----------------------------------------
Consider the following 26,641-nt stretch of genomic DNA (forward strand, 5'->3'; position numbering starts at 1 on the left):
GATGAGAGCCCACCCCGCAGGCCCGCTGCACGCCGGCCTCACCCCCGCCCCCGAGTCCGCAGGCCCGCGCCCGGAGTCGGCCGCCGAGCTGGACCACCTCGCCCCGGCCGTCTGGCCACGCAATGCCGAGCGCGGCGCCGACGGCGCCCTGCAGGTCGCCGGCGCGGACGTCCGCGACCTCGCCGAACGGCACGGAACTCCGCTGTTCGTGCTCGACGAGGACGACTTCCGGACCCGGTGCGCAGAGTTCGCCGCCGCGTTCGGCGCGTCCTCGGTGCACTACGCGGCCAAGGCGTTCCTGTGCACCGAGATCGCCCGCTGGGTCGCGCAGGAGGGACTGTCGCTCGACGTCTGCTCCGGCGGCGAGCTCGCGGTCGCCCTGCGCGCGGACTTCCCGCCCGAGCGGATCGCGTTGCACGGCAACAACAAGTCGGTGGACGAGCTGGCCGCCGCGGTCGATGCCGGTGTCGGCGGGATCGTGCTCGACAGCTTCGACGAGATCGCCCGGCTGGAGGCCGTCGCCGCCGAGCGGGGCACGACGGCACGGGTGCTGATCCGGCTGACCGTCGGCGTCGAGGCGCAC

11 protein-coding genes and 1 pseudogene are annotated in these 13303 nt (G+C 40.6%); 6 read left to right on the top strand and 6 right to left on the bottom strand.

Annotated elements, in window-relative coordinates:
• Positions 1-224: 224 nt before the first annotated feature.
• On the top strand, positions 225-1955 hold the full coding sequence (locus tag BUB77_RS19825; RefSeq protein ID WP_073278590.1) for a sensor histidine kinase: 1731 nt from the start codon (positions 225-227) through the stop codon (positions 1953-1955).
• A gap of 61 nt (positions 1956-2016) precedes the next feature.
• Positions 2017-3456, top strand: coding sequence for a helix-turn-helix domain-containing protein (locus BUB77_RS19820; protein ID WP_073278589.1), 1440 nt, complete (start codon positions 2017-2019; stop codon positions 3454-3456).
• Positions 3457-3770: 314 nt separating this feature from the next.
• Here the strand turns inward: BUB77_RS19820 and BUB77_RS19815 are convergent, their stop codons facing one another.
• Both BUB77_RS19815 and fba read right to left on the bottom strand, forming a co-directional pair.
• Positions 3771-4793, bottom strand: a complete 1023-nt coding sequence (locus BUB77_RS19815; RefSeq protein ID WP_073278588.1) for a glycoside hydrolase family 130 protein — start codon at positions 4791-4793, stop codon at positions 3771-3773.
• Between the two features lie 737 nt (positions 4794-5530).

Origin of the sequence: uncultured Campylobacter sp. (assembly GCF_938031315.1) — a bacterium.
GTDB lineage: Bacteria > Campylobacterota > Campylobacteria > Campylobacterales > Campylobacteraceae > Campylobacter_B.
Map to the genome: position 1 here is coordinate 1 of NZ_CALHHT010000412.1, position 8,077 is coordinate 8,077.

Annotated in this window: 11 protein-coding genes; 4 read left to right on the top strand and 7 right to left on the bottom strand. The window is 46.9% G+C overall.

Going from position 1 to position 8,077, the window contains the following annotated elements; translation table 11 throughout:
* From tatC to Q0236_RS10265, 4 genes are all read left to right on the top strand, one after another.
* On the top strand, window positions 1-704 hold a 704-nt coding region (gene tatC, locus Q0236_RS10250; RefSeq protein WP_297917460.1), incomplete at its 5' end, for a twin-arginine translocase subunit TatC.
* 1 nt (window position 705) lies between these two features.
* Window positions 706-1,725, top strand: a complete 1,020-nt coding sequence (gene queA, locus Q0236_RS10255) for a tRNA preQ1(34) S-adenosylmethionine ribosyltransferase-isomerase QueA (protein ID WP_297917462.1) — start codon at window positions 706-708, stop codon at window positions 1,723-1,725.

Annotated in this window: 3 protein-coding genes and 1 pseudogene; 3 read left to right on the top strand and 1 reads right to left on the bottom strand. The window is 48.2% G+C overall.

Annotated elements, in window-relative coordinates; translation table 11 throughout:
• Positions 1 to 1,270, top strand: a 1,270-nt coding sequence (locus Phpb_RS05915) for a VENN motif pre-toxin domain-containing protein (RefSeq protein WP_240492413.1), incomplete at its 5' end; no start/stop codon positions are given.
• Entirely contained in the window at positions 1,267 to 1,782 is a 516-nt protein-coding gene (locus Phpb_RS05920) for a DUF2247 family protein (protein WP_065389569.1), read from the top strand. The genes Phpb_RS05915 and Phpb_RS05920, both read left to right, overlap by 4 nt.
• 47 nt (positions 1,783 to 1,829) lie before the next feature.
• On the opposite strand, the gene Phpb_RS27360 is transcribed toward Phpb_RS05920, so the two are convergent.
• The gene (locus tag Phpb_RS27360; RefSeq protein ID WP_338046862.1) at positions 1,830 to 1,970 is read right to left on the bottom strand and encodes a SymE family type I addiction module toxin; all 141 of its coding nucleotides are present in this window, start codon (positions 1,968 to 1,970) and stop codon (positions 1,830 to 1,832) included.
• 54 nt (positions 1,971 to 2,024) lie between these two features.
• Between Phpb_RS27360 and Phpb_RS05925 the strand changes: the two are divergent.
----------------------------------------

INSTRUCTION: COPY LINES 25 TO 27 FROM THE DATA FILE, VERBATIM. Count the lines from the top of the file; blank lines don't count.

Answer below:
• Positions 1 to 1,270, top strand: a 1,270-nt coding sequence (locus Phpb_RS05915) for a VENN motif pre-toxin domain-containing protein (RefSeq protein WP_240492413.1), incomplete at its 5' end; no start/stop codon positions are given.
• Entirely contained in the window at positions 1,267 to 1,782 is a 516-nt protein-coding gene (locus Phpb_RS05920) for a DUF2247 family protein (protein WP_065389569.1), read from the top strand. The genes Phpb_RS05915 and Phpb_RS05920, both read left to right, overlap by 4 nt.
• 47 nt (positions 1,783 to 1,829) lie before the next feature.